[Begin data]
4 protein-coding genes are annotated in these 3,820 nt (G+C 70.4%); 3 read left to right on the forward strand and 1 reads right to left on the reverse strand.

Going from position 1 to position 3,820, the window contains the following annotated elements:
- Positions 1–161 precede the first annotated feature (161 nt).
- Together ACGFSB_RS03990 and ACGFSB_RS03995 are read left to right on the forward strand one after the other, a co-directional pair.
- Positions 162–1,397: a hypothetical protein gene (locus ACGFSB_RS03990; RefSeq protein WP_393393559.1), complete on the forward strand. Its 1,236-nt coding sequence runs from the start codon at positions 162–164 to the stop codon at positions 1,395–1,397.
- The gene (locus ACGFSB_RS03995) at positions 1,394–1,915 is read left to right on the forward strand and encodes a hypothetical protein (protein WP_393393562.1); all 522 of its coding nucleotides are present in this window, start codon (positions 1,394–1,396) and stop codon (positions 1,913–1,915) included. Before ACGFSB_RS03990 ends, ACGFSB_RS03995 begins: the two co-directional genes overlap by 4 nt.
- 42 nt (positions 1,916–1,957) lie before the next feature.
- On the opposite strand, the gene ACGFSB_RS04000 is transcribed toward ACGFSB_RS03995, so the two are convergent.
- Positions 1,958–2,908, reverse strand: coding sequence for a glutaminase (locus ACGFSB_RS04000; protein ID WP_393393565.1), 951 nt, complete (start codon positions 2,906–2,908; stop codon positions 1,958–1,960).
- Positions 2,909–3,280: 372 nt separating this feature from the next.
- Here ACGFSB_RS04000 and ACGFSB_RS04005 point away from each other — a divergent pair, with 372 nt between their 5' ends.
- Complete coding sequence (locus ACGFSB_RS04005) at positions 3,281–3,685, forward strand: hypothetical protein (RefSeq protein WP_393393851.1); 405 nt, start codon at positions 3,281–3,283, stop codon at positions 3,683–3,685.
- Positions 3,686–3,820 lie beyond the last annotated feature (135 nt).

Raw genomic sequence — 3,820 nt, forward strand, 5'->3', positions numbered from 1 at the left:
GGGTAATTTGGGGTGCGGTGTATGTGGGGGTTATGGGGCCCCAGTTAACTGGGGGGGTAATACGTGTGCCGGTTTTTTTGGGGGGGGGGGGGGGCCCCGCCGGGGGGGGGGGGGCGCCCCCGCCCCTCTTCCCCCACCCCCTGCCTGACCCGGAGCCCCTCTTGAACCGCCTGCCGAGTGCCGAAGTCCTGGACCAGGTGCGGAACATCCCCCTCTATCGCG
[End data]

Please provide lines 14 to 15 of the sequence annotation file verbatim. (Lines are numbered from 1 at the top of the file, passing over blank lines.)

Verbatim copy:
Raw genomic sequence — 3,820 nt, forward strand, 5'->3', positions numbered from 1 at the left:
GGGTAATTTGGGGTGCGGTGTATGTGGGGGTTATGGGGCCCCAGTTAACTGGGGGGGTAATACGTGTGCCGGTTTTTTTGGGGGGGGGGGGGGGCCCCGCCGGGGGGGGGGGGGCGCCCCCGCCCCTCTTCCCCCACCCCCTGCCTGACCCGGAGCCCCTCTTGAACCGCCTGCCGAGTGCCGAAGTCCTGGACCAGGTGCGGAACATCCCCCTCTATCGCG